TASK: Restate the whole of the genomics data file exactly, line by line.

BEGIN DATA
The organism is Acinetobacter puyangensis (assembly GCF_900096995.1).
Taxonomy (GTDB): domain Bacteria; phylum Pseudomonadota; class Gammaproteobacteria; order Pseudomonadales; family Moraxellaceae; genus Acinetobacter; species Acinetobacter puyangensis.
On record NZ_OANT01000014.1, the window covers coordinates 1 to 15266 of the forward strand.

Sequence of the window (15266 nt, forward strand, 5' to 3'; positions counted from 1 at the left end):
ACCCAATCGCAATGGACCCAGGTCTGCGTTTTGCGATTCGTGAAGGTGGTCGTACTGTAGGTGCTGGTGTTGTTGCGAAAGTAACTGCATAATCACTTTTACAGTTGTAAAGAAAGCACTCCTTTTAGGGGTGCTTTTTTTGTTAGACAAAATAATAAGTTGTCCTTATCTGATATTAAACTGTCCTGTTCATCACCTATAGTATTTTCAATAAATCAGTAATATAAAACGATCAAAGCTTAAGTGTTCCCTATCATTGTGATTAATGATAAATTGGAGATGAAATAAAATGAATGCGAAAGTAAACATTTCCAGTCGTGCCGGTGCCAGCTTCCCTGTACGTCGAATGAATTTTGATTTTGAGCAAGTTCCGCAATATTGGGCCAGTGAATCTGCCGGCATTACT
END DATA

The organism is Acinetobacter puyangensis (assembly GCF_900096995.1).
Taxonomy (GTDB): domain Bacteria; phylum Pseudomonadota; class Gammaproteobacteria; order Pseudomonadales; family Moraxellaceae; genus Acinetobacter; species Acinetobacter puyangensis.
On record NZ_OANT01000014.1, the window covers coordinates 1 to 15266 of the forward strand.

Sequence of the window (15266 nt, forward strand, 5' to 3'; positions counted from 1 at the left end):
ACCCAATCGCAATGGACCCAGGTCTGCGTTTTGCGATTCGTGAAGGTGGTCGTACTGTAGGTGCTGGTGTTGTTGCGAAAGTAACTGCATAATCACTTTTACAGTTGTAAAGAAAGCACTCCTTTTAGGGGTGCTTTTTTTGTTAGACAAAATAATAAGTTGTCCTTATCTGATATTAAACTGTCCTGTTCATCACCTATAGTATTTTCAATAAATCAGTAATATAAAACGATCAAAGCTTAAGTGTTCCCTATCATTGTGATTAATGATAAATTGGAGATGAAATAAAATGAATGCGAAAGTAAACATTTCCAGTCGTGCCGGTGCCAGCTTCCCTGTACGTCGAATGAATTTTGATTTTGAGCAAGTTCCGCAATATTGGGCCAGTGAATCTGCCGGCATTACT